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A classic in the making

DC Comics

DC Comics

DC Comics

Matt Withers, Arts Editor

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“Watchmen” by Alan Moore is considered to be the greatest comics of all time, and when the rumblings of a possible sequel began in 2016, fans were both excited and nervous.

Moore wrote “Watchmen” at DC Comics in 1986. Because of its dark themes and gritty violence, it was decided that Moore would have to create his own characters and it would take place in his own world, one without superheroes.

Since it is so iconic, many fans of the classic book feel that it should be left alone without a sequel in any form whatsoever, but due to it being so famous, of course DC has tried to capitalize on it. In 2012 DC release a prequal book featuring the adventures of the main characters before the events of “Watchmen.” This was said to be a cash grab by fans and critics alike, none of the “Before Watchmen” books even came close to the original work.

All these reasons combined makes it so surprising that author Geoff Johns and artist Gary Frank deliver a first issue that promises to live up to the legacy of the masterwork before it with the comic book “Doomsday Clock.” Before diving into this book (and therefore review) be warned that it will contain spoilers for “Watchmen” so if you haven’t read that yet, you should.

“Doomsday Clock” opens in 1992, seven years after “Watchmen.” The world has found of that the peace between Russia and America was based on a lie that killed thousands of people at the end of the original book. The world is no longer on the brink of nuclear war… nuclear war is here.

The vigilante Rorschach appears in a prison, which confuses many of the prisoners because he’s supposed to be dead. As Rorschach finds who he is looking for, we are shown the shaking hand of a worried solider asking if he really has to launch his nuke. We are shown multiple panels of Rorschach turning the key to the cell and the solider launching the nuke, signaling to the reader that by opening this cell, Rorschach is starting the end of the world.

It is quickly established that this is not the same Rorschach that was in “Watchmen” and when characters ask him for proof he simply shows his hand, revealing that he is African American. Ozymandias, the man who tricked the world into peace, is dying of brain cancer and before he dies he wants to find Dr. Manhattan and save the world.

The book cuts to modern day Metropolis as Superman is having a nightmare about the night his parents died in a car accident. He wakes up screaming and five feet off the bed. His wife Lois Lane comforts him and she mentions that she can’t remember the last time that Clark had a nightmare. He simply tells her “I don’t think I’ve ever had one.”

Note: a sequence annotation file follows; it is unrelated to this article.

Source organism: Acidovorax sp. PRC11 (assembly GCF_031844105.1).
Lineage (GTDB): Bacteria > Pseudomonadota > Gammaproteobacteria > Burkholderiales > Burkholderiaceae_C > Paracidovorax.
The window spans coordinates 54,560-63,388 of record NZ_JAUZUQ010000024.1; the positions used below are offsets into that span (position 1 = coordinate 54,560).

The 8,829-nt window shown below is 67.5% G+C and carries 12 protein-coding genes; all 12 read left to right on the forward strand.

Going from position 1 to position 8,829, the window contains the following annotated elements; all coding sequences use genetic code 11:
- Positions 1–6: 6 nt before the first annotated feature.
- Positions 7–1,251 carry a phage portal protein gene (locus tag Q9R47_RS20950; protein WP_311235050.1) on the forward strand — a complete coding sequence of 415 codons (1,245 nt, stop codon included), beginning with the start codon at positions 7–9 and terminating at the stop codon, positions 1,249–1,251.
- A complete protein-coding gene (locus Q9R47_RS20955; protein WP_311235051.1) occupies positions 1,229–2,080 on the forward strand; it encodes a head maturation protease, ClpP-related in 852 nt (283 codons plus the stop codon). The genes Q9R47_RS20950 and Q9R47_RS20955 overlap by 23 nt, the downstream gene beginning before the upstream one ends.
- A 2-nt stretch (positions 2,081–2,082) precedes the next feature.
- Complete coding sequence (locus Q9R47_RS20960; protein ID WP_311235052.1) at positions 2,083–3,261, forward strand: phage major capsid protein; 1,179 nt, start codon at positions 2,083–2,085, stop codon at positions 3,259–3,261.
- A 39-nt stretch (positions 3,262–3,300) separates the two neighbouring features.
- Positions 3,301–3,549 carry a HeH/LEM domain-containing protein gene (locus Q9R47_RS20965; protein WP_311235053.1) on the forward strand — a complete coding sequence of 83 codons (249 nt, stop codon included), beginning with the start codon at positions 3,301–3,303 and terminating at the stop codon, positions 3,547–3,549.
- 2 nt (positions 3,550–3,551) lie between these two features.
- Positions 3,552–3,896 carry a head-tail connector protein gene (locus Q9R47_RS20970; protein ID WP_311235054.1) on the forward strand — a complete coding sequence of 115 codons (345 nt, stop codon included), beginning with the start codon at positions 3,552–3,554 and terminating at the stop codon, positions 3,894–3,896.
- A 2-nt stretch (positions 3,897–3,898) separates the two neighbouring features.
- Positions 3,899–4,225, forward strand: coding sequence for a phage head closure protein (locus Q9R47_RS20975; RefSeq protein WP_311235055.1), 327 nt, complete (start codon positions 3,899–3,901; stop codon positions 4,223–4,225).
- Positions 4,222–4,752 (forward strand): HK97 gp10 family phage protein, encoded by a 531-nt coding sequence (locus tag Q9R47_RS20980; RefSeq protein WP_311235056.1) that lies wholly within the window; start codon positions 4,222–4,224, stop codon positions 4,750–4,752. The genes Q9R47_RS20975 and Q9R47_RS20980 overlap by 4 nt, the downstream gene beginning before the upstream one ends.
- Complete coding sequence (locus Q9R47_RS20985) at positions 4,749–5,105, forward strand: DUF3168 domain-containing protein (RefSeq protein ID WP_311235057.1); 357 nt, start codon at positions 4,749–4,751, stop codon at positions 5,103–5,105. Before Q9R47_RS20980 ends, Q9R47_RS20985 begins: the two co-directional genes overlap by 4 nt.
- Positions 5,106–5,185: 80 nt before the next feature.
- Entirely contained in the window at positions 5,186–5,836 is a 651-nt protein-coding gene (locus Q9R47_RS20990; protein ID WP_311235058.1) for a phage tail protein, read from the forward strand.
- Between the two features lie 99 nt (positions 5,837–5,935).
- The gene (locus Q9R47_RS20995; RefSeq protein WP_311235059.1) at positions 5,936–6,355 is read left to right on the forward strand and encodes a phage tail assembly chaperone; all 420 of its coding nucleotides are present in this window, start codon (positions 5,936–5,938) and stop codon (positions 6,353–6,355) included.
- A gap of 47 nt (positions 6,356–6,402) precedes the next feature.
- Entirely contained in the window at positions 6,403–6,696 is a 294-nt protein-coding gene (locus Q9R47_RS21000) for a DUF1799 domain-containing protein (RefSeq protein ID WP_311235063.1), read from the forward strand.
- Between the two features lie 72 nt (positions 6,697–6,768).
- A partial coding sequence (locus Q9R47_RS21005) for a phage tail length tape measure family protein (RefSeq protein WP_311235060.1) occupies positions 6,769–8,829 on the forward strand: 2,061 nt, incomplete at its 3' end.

Geoff Johns does a spectacular job capturing the tone and voice of “Watchmen.” As most first issues usually are, it is relatively slow (even though the world is being nuked), but that is exactly what it needed to be. It lays the ground work for the 11 issues to come and expands on ideas of the original with out insulting it or its fans. The mystery of how these two worlds will connect, who the new Rorschach is, and how Superman will react the chaos that is “Watchmen.”

Gary Frank was the perfect choice for art. He has this way with faces that is realistic and distinct. You can feel the pain and insanity behind the eyes of the prisoners, but also the concern Lois has for the man she loves as she holds him after a nightmare. The harsh reds and browns of the world of the “Watchmen” contrasted with the soft blues of the mainline DC universe creates a clear distinction between the two in the readers minds.

Everything about “Doomsday Clock” screams that it is a classic in the making. Whether you’re a diehard DC fan or just a casual reader who enjoyed “Watchmen,” this issue promises a story that might be on par with the classic. The question remains, can Johns and Frank stick the landing? As are both esteemed comic creators, their track records say yes, but the ego of writing a “Watchmen” sequel could still get to there heads.

Even if the story gets away from them, if you’re a fan of the medium of comic books, “Doomsday Clock” is an absolute must. It is not only a continuation of the greatest graphic novel of all time, but also a modernizing of its themes of nuclear destruction and the self-destructive nature of society. The “Doomsday Clock” is striking midnight and I couldn’t be more excited to see where it goes from here.

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A classic in the making